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Is Dr. Scholl's Footmapping Useful?

Podiatrists Comment on the Footmapping Technology


Updated May 14, 2014

Written or reviewed by a board-certified physician. See About.com's Medical Review Board.

Dr. Scholls Footmapping Kiosk

Dr. Scholls Footmapping Kiosk

Wendy Bumgardner © 2010 Dr. Scholls 410 Custom Fit Orthotic

Dr. Scholls 410 Custom Fit Orthotic

Wendy Bumgardner © 2010 Dr. Scholls Footmapping Results

Dr. Scholls Footmapping Results

Wendy Bumgardner © 2010

Dr. Scholl's Footmapping kiosks help people find the right insole for their arch type and foot pressure points. These do-it-yourself kiosks can be found at major retailers and used at no cost. Up to 14 different insoles are provided at the kiosk to buy based on the recommendation.
Dr. Scholl's Footmapping

Dr. Andrew J. Schneider, a podiatrist with Tanglewood Foot Specialists describes the technology: "The Dr. Scholl's kiosk provides a static, weight bearing footprint and recommends a packaged insole based on size and general foot structure. A similar device is the Aetrex iStep, which is found in many podiatrist's offices and at [pedorthist stores]. It also does a custom mapping of the foot and recommends a Lynco product." Some running shoe stores also use this sort of device to do a foot analysis.

The Footmapping scanner takes a static look at the footprint. Dr. Schneider commented, "The mechanics of the foot is not taken into account." He considers the AMFIT system, which creates a custom insole from a static, weightbearing model of the foot to be a step up from the Footmapping scanner and the Aetrex iStep.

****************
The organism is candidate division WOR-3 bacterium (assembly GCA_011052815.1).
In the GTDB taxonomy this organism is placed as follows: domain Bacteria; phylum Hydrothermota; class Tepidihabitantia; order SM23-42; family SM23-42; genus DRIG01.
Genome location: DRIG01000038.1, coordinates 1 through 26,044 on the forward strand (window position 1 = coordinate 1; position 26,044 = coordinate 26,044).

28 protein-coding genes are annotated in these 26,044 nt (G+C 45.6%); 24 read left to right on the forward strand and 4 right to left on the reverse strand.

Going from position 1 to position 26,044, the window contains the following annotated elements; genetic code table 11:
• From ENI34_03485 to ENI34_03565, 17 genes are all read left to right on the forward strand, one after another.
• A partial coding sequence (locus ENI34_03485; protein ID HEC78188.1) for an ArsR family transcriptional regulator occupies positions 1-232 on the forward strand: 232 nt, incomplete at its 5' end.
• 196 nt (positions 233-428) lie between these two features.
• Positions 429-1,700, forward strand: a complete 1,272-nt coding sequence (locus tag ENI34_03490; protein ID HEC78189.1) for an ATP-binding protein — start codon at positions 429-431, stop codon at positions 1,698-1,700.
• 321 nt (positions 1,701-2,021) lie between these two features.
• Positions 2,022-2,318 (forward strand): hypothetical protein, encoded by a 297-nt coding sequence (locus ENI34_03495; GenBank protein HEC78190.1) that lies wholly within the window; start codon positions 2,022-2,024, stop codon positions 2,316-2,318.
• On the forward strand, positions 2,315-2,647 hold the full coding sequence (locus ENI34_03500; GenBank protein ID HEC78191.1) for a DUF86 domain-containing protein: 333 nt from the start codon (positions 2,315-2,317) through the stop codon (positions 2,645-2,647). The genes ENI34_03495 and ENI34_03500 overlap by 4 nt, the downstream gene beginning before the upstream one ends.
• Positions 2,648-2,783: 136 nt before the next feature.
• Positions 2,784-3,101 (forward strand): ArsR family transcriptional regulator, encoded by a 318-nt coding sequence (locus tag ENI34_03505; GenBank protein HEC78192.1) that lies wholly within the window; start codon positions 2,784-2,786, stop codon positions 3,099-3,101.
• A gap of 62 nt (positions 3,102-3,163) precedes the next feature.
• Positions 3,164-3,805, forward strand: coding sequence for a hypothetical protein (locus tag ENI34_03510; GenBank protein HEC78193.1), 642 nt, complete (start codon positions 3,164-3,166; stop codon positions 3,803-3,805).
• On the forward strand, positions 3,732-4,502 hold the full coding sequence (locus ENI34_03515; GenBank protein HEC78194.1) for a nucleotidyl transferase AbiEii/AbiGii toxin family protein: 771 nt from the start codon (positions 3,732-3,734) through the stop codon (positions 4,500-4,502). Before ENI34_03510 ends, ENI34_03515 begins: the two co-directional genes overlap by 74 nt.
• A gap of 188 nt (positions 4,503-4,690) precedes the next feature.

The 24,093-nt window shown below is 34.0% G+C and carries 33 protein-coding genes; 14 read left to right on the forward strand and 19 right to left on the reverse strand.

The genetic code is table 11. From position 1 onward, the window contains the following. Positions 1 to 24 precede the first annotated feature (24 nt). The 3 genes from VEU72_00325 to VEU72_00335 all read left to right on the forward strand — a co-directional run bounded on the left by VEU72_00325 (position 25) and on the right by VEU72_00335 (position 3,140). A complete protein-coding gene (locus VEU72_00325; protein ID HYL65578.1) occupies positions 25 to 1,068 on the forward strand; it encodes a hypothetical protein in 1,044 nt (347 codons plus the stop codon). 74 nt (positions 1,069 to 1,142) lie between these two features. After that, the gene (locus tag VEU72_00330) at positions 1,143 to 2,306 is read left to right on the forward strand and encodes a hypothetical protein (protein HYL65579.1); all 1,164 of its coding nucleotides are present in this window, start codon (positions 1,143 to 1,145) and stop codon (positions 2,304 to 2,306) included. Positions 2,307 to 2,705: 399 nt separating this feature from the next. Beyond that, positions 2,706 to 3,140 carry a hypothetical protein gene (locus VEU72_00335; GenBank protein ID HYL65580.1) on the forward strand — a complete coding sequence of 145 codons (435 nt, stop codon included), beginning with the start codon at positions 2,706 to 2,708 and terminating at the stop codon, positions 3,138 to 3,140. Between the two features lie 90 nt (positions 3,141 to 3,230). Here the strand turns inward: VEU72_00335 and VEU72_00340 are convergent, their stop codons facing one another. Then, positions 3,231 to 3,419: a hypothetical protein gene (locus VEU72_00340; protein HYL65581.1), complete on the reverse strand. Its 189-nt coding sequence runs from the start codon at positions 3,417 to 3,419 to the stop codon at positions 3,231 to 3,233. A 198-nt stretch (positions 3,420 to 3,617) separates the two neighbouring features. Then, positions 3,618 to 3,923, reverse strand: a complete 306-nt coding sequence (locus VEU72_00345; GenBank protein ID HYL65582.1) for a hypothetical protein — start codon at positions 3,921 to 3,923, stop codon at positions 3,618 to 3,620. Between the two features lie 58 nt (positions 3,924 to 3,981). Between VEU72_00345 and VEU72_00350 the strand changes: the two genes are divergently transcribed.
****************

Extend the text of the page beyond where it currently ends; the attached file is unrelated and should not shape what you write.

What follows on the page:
Getting a Footmapping

I visited the kiosk at my local Wal-Mart store. I took off my shoes and stepped onto the platform. It took only moments to map the pressure points on my feet. Then it asks you to stand on one foot, in turn, while it maps each foot individually. At the end, it gave me a recommendation for an insole for a person with low arches and high foot pressure. That sounded correct for me.

I could then have bought one of their insoles for $49.96. An insole might provide better cushioning and arch support than the insoles that come with athletic shoes, which generally do not have arch support or extra cushioning.

Insole Recommendations

The Dr. Scholl's insoles are labeled as "Custom Fit Orthotics." While they vary as to cushioning location and arch height in 14 different combinations, they are not the individualized custom orthotics that are built by a prescription from a podiatrist. Dr. Schneider says, "These insoles are certainly better and more supportive than their general off-the-shelf insoles, but not nearly as supportive as a custom device. It is not as reliable as a custom orthotic made from a mold of the foot by a podiatrist."

Dr. Lisa Kleymeyer of the Aesthetic Family & Podiatry in Sarasota, Florida says, "I always recommend over-the-counter products to my patients before having them invest in a custom functional orthotic device. I generally advise to spend $20 to $40 a pair. I also encourage them to go to stores [that offer] assistance from trained staff to choose which type is right for them."

Bottom Line

An over-the-counter insole can provide arch support and cushioning beyond what is built into an athletic shoe. Athletic shoes in general do not have any arch support, and their removable insoles do not have any extra cushioning. A footmapping kiosk may help point you towards the right kind of insole.

More: How Pedorthists Do a Foot Analysis
When to See a Podiatrist vs. a Pedorthist

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